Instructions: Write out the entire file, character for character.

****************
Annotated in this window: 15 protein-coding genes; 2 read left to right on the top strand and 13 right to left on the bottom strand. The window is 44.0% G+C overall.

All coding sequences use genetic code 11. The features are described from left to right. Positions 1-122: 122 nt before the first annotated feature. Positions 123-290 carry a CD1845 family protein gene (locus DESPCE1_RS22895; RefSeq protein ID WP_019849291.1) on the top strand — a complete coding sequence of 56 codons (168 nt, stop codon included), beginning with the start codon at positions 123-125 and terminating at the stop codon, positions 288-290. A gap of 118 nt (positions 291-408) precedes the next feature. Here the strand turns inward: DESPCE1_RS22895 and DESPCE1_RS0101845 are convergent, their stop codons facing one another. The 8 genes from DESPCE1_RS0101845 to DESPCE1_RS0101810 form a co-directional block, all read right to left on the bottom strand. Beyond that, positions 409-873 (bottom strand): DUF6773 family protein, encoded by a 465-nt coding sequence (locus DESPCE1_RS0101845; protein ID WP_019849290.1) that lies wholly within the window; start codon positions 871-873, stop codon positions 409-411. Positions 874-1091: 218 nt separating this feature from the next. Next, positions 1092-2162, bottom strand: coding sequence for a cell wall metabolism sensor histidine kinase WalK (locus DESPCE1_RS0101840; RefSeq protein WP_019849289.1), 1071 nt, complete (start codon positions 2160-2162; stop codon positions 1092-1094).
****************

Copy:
Annotated in this window: 15 protein-coding genes; 2 read left to right on the top strand and 13 right to left on the bottom strand. The window is 44.0% G+C overall.

All coding sequences use genetic code 11. The features are described from left to right. Positions 1-122: 122 nt before the first annotated feature. Positions 123-290 carry a CD1845 family protein gene (locus DESPCE1_RS22895; RefSeq protein ID WP_019849291.1) on the top strand — a complete coding sequence of 56 codons (168 nt, stop codon included), beginning with the start codon at positions 123-125 and terminating at the stop codon, positions 288-290. A gap of 118 nt (positions 291-408) precedes the next feature. Here the strand turns inward: DESPCE1_RS22895 and DESPCE1_RS0101845 are convergent, their stop codons facing one another. The 8 genes from DESPCE1_RS0101845 to DESPCE1_RS0101810 form a co-directional block, all read right to left on the bottom strand. Beyond that, positions 409-873 (bottom strand): DUF6773 family protein, encoded by a 465-nt coding sequence (locus DESPCE1_RS0101845; protein ID WP_019849290.1) that lies wholly within the window; start codon positions 871-873, stop codon positions 409-411. Positions 874-1091: 218 nt separating this feature from the next. Next, positions 1092-2162, bottom strand: coding sequence for a cell wall metabolism sensor histidine kinase WalK (locus DESPCE1_RS0101840; RefSeq protein WP_019849289.1), 1071 nt, complete (start codon positions 2160-2162; stop codon positions 1092-1094).